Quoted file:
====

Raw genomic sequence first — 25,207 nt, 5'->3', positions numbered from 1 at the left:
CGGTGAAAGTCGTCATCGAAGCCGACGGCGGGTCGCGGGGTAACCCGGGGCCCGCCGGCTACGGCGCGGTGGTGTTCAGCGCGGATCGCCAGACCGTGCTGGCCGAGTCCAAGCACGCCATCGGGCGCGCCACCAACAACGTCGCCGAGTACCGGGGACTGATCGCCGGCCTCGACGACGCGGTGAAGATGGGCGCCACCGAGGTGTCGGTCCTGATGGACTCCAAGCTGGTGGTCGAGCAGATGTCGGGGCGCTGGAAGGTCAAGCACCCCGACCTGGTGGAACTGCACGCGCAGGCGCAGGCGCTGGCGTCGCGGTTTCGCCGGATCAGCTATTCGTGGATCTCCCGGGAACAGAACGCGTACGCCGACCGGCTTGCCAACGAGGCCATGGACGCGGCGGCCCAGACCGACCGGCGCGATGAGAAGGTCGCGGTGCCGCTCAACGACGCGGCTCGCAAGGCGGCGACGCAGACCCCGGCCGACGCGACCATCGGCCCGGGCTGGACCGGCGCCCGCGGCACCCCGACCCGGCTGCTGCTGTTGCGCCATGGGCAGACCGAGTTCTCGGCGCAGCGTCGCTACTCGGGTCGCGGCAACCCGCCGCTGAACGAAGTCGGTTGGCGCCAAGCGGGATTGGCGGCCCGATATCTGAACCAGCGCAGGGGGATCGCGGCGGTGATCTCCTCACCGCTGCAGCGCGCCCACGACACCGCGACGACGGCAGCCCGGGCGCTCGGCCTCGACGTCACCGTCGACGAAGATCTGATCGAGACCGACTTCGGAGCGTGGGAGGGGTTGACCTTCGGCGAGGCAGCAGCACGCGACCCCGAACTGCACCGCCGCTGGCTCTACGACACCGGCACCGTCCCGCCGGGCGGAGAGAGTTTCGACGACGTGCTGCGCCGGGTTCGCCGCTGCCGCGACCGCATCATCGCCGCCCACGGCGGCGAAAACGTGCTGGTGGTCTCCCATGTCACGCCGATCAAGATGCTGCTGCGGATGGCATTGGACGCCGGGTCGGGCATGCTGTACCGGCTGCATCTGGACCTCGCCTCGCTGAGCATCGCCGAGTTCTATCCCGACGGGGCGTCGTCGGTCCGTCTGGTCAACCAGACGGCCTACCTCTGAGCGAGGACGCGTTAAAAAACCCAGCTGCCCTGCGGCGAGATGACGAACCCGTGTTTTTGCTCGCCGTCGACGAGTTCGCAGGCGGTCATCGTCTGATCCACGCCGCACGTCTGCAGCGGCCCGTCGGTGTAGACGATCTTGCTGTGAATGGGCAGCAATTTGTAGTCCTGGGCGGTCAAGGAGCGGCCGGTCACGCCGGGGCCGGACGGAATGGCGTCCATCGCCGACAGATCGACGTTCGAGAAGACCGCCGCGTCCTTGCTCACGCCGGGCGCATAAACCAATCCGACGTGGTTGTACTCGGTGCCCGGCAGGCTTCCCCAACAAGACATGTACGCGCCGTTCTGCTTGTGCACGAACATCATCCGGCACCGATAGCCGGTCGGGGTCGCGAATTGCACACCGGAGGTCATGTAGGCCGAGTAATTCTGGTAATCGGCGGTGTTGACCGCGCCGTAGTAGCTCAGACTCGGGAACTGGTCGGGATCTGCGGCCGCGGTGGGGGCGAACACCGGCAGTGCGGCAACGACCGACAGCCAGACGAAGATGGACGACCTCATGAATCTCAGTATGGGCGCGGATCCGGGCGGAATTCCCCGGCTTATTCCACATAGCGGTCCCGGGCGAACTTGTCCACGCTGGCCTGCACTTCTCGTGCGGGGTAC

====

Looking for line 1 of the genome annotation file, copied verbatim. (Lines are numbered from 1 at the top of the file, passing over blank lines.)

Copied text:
Raw genomic sequence first — 25,207 nt, 5'->3', positions numbered from 1 at the left: